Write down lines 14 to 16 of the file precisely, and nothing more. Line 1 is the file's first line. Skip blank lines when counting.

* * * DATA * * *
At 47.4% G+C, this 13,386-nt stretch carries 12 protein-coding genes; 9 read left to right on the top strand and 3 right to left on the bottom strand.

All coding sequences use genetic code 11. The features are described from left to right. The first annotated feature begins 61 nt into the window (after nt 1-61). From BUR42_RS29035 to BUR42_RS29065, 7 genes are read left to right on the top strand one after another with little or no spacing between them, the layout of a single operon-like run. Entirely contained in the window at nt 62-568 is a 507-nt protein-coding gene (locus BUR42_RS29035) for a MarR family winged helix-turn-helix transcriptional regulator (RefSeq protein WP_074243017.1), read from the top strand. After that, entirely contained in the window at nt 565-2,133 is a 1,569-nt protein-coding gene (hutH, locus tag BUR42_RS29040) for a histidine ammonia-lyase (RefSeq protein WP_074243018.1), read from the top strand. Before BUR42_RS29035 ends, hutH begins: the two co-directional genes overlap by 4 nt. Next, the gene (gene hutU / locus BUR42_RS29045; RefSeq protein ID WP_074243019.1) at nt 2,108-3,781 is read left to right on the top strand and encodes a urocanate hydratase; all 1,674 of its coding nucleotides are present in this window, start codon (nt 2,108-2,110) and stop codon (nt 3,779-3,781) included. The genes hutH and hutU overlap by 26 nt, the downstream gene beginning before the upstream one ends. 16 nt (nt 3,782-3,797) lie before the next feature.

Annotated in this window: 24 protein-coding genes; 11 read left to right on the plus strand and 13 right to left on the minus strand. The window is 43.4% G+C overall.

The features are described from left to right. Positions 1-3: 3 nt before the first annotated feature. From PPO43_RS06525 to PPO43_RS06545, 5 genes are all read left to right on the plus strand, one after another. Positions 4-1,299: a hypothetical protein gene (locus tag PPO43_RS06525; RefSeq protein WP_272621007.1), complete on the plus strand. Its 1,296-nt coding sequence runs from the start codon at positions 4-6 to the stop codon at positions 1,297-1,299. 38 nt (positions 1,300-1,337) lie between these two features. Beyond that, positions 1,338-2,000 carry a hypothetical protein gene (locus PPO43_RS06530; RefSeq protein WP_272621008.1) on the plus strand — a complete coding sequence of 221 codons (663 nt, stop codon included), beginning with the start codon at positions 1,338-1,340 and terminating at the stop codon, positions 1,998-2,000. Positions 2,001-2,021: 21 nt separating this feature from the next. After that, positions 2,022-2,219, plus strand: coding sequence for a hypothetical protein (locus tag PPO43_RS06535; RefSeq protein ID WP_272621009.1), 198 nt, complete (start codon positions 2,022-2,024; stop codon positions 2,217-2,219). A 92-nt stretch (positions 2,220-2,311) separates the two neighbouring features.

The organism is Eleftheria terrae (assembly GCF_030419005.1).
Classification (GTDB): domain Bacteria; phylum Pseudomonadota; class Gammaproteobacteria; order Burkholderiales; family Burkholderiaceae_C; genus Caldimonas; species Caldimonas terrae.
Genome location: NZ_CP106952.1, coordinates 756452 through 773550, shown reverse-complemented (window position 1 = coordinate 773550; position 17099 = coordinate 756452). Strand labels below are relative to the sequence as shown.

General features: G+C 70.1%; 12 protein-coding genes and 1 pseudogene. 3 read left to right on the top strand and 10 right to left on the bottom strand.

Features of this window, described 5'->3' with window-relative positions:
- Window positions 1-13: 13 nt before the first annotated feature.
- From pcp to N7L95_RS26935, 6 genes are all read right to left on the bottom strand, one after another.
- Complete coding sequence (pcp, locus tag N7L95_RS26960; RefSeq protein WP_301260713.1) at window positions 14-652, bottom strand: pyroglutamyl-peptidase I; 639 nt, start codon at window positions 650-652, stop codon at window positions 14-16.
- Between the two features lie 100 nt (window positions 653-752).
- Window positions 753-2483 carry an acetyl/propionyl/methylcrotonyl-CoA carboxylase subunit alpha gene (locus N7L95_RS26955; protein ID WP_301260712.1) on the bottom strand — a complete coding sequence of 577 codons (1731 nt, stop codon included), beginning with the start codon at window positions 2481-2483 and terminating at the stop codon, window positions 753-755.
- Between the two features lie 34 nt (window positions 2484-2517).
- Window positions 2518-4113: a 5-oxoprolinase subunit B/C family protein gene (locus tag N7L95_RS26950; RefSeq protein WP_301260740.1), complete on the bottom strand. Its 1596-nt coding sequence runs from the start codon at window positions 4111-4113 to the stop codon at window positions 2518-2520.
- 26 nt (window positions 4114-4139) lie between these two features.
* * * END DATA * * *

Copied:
- Window positions 753-2483 carry an acetyl/propionyl/methylcrotonyl-CoA carboxylase subunit alpha gene (locus N7L95_RS26955; protein ID WP_301260712.1) on the bottom strand — a complete coding sequence of 577 codons (1731 nt, stop codon included), beginning with the start codon at window positions 2481-2483 and terminating at the stop codon, window positions 753-755.
- Between the two features lie 34 nt (window positions 2484-2517).
- Window positions 2518-4113: a 5-oxoprolinase subunit B/C family protein gene (locus tag N7L95_RS26950; RefSeq protein WP_301260740.1), complete on the bottom strand. Its 1596-nt coding sequence runs from the start codon at window positions 4111-4113 to the stop codon at window positions 2518-2520.